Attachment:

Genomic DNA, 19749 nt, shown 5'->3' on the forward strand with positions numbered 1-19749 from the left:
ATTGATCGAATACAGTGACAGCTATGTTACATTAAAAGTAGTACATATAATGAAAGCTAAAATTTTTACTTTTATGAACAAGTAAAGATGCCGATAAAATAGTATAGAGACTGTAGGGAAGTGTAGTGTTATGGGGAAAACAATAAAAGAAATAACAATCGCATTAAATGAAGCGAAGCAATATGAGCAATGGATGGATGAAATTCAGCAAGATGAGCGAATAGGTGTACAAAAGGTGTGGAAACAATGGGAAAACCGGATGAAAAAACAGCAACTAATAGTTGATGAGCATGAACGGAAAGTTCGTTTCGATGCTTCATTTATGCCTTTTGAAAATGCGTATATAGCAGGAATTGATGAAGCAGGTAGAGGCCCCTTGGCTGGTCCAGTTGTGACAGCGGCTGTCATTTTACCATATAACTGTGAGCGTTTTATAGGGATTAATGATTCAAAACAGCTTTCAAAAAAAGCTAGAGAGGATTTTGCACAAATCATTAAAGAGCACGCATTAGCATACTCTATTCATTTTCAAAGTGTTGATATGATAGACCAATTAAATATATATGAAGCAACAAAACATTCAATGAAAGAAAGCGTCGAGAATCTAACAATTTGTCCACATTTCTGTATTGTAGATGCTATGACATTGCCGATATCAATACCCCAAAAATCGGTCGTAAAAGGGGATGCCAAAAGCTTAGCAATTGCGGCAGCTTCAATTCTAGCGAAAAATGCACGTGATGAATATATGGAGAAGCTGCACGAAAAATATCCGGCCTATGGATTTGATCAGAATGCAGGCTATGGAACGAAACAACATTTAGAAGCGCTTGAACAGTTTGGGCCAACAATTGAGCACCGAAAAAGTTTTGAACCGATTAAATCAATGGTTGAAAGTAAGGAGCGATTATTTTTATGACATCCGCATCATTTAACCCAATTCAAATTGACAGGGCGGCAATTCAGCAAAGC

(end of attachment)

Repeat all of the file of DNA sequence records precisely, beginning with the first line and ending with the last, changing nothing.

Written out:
Genomic DNA, 19749 nt, shown 5'->3' on the forward strand with positions numbered 1-19749 from the left:
ATTGATCGAATACAGTGACAGCTATGTTACATTAAAAGTAGTACATATAATGAAAGCTAAAATTTTTACTTTTATGAACAAGTAAAGATGCCGATAAAATAGTATAGAGACTGTAGGGAAGTGTAGTGTTATGGGGAAAACAATAAAAGAAATAACAATCGCATTAAATGAAGCGAAGCAATATGAGCAATGGATGGATGAAATTCAGCAAGATGAGCGAATAGGTGTACAAAAGGTGTGGAAACAATGGGAAAACCGGATGAAAAAACAGCAACTAATAGTTGATGAGCATGAACGGAAAGTTCGTTTCGATGCTTCATTTATGCCTTTTGAAAATGCGTATATAGCAGGAATTGATGAAGCAGGTAGAGGCCCCTTGGCTGGTCCAGTTGTGACAGCGGCTGTCATTTTACCATATAACTGTGAGCGTTTTATAGGGATTAATGATTCAAAACAGCTTTCAAAAAAAGCTAGAGAGGATTTTGCACAAATCATTAAAGAGCACGCATTAGCATACTCTATTCATTTTCAAAGTGTTGATATGATAGACCAATTAAATATATATGAAGCAACAAAACATTCAATGAAAGAAAGCGTCGAGAATCTAACAATTTGTCCACATTTCTGTATTGTAGATGCTATGACATTGCCGATATCAATACCCCAAAAATCGGTCGTAAAAGGGGATGCCAAAAGCTTAGCAATTGCGGCAGCTTCAATTCTAGCGAAAAATGCACGTGATGAATATATGGAGAAGCTGCACGAAAAATATCCGGCCTATGGATTTGATCAGAATGCAGGCTATGGAACGAAACAACATTTAGAAGCGCTTGAACAGTTTGGGCCAACAATTGAGCACCGAAAAAGTTTTGAACCGATTAAATCAATGGTTGAAAGTAAGGAGCGATTATTTTTATGACATCCGCATCATTTAACCCAATTCAAATTGACAGGGCGGCAATTCAGCAAAGC